Due to a second recurrent diastasis, my surgeon is leaning towards endoscopic surgery to retighten the diastasis this time, instead of opening me up again. I think an ultrapro mesh overlay may be needed for the best reinforcement and the best chance of success. Can the mesh support be used endoscopically? Will both above and below umbilicus be effectively re-tightened endoscopically? Will there be any difference in the look or tightness when done endoscopically as opposed to traditional surgery?
Better Results from Endoscopic Diastasis Repair?
Doctor Answers (3)
Mesh probably not needed...
Many surgeons use a running suture to repair the diastasis during an abdominoplasty (myself included). The only problem is that if you have a fall after surgery or have a lot of vomiting, the suture may break and then the whole thing comes undone. My approach to that is to re-elevate the flaps and use interrupted sutures the second time around. If your surgeon can do that endoscopically, then that's fine, but I don't think the mesh is needed. Just don't fall again!
Endoscopic diastasis repair can be difficult
Although it is possible to correct a diastasis repair with endoscopic techniques, this is a very difficult surgery, especially in a recurrent case. When performing endoscopic surgery, the surgeon is working in a limited area and with limited vision. This can make even an initial repair difficult, much less an area that has already failed the first repair. For a difficult diastasis repair you would best be served by revising this repair under direct vision and with full exposure.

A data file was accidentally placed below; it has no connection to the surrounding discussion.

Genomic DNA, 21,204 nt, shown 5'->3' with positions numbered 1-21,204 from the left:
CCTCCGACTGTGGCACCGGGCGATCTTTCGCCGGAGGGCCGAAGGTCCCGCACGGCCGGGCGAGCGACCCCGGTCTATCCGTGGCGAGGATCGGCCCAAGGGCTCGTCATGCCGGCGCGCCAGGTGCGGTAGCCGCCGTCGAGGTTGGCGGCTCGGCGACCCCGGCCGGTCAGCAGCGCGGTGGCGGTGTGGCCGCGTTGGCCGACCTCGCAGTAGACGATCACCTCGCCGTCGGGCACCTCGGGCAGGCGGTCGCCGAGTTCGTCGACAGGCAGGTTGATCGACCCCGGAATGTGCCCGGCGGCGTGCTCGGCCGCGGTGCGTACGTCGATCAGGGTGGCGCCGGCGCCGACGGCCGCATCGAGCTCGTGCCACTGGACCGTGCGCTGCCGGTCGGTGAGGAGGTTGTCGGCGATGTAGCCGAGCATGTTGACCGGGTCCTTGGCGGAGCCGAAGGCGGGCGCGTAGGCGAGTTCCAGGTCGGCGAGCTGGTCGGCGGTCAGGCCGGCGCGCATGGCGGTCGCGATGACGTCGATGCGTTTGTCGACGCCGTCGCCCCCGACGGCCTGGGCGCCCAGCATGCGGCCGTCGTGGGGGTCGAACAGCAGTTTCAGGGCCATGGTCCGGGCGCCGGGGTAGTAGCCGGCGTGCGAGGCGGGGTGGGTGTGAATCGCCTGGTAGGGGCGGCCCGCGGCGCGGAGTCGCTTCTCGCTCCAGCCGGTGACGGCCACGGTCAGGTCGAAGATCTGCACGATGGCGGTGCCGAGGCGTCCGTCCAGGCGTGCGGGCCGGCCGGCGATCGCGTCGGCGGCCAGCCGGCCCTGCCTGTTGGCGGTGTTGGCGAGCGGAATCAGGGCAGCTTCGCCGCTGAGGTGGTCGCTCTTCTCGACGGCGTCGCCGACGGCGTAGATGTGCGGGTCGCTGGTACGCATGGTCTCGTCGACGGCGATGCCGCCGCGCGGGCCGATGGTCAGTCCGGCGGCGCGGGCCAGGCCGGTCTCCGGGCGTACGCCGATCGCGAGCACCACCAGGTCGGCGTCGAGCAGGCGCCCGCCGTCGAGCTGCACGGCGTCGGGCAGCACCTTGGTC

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Endoscopic diastasis repair after disruption
Thank you for the pictures. It is often impossible to answer some of the questions posed to us by others without any visual data.
1. Are we to understand that "second recurrent diastasis" means you disrupted your diastasis repair TWICE? (recurrent being the first time and the fall being the second?
2. If so, how was your diastasis repaired the first time by your surgeon?
Frankly, I am bothered by the breakdown (or repeated breakdown) of your diastasis repair since it implies that your muscle lining which holds the sutures (the fascia) was either weak or attenuated and/or the (single) suture used was ONLY placed in a running fashion (in which case ANY break in the suture would result in recreation of the separation), or BOTH. Personally, while using a single suture is preferred by some, to prevent exactly such complications, I like to use BOTH multiple, interrupted sutures.
Unless you have a really weak, poor fascia, I see NO need for placement of an artificial mesh. It will only introduce another set of potential mesh related complications such as infection, seromas etc.
As regards to the suggested endoscopic approach, every surgeon must use his/her best judgment and the technique he/she thinks would best solve a problem. I like the open approach because of the visibility it provides and unmatched versatility in suture placement.
One last comment, I would advise you to wait as long as you can to get this corrected. The tissues need to be soft and free of inflammation. If we are forced to operate on inf lammed tissues, we always encounter a lot more bleeding, less than best visibility, less than normal tissue mobility, sutures pulling through and prolonged drainage after surgery.
I Hope this was helpful.
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